Add the height of the new jamb plus ½inch and cut two new jack studs to this length. Slide the assembled header into place, butted against the cripples, and wedge the jacks under it for temporary support. Square all the new framing members, and fasten the jacks to the king studs using 3 inch screws, driven at about 12 inch intervals.

Drive screws, toenailed at an angle, through the cripples and into the top of the header. Also, toenail through the face of the header and into the kings on both sides of the wall. Finally, toenail through the edge of the jacks and into the soleplate. Make sure none of the screw heads are left protruding so they don't disrupt the installation of new wall material and door casings.

drawing demonstrating cutting a wall soleplate with a handsaw

Cut the Soleplate

After the framing has been installed, cut the soleplate to accept the new door. Use a handsaw to cut through the 2x4 plate right next to the jack studs. Protect floors from the saw blade with a scrap piece of plywood or a similar, thin material. Cut the plate, stopping about 1|8in. from the floor, and use a chisel and hammer to finish the job.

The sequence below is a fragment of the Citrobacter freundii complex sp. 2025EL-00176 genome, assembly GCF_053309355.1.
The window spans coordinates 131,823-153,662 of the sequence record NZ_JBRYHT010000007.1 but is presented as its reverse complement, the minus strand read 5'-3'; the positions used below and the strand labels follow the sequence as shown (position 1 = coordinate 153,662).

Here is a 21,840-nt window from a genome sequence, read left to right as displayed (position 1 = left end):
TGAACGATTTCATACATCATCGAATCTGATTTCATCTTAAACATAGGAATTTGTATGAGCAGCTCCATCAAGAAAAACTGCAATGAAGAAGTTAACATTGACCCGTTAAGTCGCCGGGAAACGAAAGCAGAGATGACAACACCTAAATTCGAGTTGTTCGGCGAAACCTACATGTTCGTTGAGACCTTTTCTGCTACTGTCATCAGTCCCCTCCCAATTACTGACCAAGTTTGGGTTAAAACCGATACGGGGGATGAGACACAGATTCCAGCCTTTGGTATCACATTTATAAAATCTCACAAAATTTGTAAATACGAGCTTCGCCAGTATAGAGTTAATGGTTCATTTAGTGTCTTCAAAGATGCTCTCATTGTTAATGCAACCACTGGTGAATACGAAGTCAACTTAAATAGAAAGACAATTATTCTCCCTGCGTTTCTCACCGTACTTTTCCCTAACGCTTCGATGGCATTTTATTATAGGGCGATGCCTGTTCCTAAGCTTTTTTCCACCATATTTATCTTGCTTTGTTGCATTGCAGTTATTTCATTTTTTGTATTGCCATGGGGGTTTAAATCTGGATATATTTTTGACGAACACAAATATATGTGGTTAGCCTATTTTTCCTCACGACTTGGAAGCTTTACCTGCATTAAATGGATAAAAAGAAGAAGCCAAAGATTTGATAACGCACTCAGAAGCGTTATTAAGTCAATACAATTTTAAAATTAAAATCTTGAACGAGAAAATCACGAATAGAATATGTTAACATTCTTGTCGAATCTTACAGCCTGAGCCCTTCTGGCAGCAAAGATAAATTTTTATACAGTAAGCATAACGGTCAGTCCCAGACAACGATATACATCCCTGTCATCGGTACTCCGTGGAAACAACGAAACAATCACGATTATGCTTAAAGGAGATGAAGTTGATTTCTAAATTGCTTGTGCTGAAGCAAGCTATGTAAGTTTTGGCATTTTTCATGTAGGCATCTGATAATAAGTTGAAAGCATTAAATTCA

Finish with a Chisel

drawing demonstrating using a chisel to remove remnants of a soleplate

Make a second cut with the saw, about half an inch or more from the studs. Remove the waste to form a channel large enough to use the chisel to cut through the remainder of the soleplate. Pry the loose section of soleplate free from the floor and discard it. With the soleplate removed, the opening is ready for the new pre-hung door.

After the door has been installed, finish the flooring by filling any holes where the soleplate was with wood putty, and refinish the floor to match the rest. If the floor is too rough to refinish, use a threshold saddle to cover it.

In some houses, the interior walls may have been installed before the finished flooring. If this is the case, there will be a gap in the flooring where the soleplate was attached to the sub-floor. Remove the soleplate as described above and fill the gap in the flooring using a piece of wood the same thickness of the finished floor, usually ¾in for solid wood floors. Cover this rough patch with a saddle molding.